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Barbara L. Nelson is editor of Real Estate New York.

NEW YORK CITY-Four days before the fifth anniversary of the Sept. 11 terrorist attacks, conceptual designs were unveiled for World Trade Center Towers 2, 3 and 4 yesterday by three world-renowned architects, completing Larry Silverstein and Daniel Libeskind’s vision for Ground Zero.

The three towers respectively were designed by architects Lord Norman Foster, Lord Richard Rogers both of England and Fumihiko Maki of Japan, bringing the total number of architects associated with Ground Zero to seven. Libeskind with his master plan; David Childs, the designer of the Freedom Tower; Santiago Calatrava, the architect for the World Trade Center transit hub; and Michael Arad, designer of the WTC Memorial, round out the elite group.

Gov. George Pataki gave Silverstein, president of Silverstein Properties, until Sept. 7 to come up with designs for the three towers Silverstein is committed to building by 2012, according to an agreement reached with the Port Authority last April.

The architects were based at 7 WTC where the designs were unveiled, literally working around the clock, said Silverstein. “The governor asked if we could do it. It was an incredible challenge and an enormous opportunity,” he said. “The architects had offices overlooking Ground Zero for inspiration and a time clock ticking in front of them. Each design is timeless in its feel and reflects the individual genius of each architect.”

Tower 2 or 200 Greenwich St. designed by Foster and Partners is arranged around a central cruciform core. The 78-story tower comprises four blocks containing light-filled, flexible, column-free office floors that rise to the 59th floor.

The building will include 143,000 sf of retail, 60 office floors, including a sky lobby, that totals 2.3 million sf and a 65-foot high office lobby. It will have nine entrances: five entrances from street level, two below-grade entrances from the WTC Transit Hub and two from the retail area.

“The dramatic height of the tower celebrates the spirit that has historically driven Manhattan to build tall, and the diamond-shaped top will be a crowning landmark on the city’s skyline,” Foster said.

Designed by Richard Rogers Partnership, Tower 3 or 175 Greenwich St. will be located at the center of the buildings around the WTC Memorial site. It will stand centrally across Greenwich Street from the main axis formed by the two reflecting pools of the Memorial. The 71-story tower is also the third tallest building on the World Trade Center site. It will rise to 1,155 feet above street level and will have 54 office floors that will include 2.1 million sf of office space and five trading floors. It will also have five retail levels that total 133,000 sf.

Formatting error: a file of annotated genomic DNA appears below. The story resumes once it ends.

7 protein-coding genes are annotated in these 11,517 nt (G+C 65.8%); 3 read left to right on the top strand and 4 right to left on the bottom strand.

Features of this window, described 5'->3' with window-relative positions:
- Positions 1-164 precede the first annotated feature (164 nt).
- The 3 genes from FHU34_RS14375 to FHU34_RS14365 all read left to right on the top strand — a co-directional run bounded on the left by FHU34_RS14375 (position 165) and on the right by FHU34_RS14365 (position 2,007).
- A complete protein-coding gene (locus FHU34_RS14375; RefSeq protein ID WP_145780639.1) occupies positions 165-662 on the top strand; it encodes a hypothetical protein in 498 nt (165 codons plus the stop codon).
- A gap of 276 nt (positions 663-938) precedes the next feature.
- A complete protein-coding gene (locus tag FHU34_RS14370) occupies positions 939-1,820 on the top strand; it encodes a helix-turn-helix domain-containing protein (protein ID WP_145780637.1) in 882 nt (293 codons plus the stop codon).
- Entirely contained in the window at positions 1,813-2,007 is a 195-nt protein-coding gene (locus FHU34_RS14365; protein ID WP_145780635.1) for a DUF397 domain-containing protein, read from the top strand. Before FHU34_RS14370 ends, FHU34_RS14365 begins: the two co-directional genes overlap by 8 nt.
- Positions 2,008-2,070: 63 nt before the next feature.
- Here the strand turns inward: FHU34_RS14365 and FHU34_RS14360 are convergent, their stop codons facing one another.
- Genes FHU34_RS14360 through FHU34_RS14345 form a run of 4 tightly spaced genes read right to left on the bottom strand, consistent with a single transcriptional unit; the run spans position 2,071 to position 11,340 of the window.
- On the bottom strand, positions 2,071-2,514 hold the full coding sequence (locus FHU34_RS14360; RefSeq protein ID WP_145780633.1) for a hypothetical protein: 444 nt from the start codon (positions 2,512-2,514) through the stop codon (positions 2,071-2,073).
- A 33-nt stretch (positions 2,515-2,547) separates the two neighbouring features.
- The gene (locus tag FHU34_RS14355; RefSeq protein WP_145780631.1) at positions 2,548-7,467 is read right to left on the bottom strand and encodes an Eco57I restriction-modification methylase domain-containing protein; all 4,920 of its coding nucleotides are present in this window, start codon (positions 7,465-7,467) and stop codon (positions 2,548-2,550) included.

“We created a slim tower and much like a gothic or classically designed building it looks like it grew out of the ground,” Rogers said. “We believe we have designed a transparent and legible building, which responds to both the architectural and social context of the area.”

Tower 4 or 150 Greenwich St. will be the fourth tallest skyscraper on the WTC site at 61 stories and 947 feet from street level. The building will include 53 office floors that total 1.8 million sf. Two thirds of the office space will be occupied by the Port Authority of New York & New Jersey and City of New York, and the rest will be retained by Silverstein Properties for commercial tenants.

“The fundamental approach to 150 Greenwich St. is two-fold–a “minimalist” tower that achieves an appropriate presence, quiet but with dignity, becoming a tribute to the Memorial, and a podium that becomes a catalyst in activating and enlivening the immediate urban environment,” Maki said.

The designs are still in their conceptual stages, with Tower 2 and 3 slated to begin construction next summer, while Tower 4 will break ground in 2008.

Charles Gargano, vice chairman of the Port Authority of NY & NJ, said the PA was doing all they could to speed up the process of preparing for construction to begin. “The Port Authority is working aggressively to build a new bathtub for the buildings along Church Street. We want to see those beautiful towers built as quickly as possible.”

Still much remains ahead for those rebuilding Ground Zero, and Assembly Speaker Sheldon Silver expressed the sentiments of many “There are still challenges ahead of us…before we can pat each other on the back too hard,” he said. “I commend Larry Silverstein, his team and these world-class architects for finally breathing hope into Downtown Manhattan and for heeding my calls for a plan that would recapture the true spirit and original character of this historic place.”

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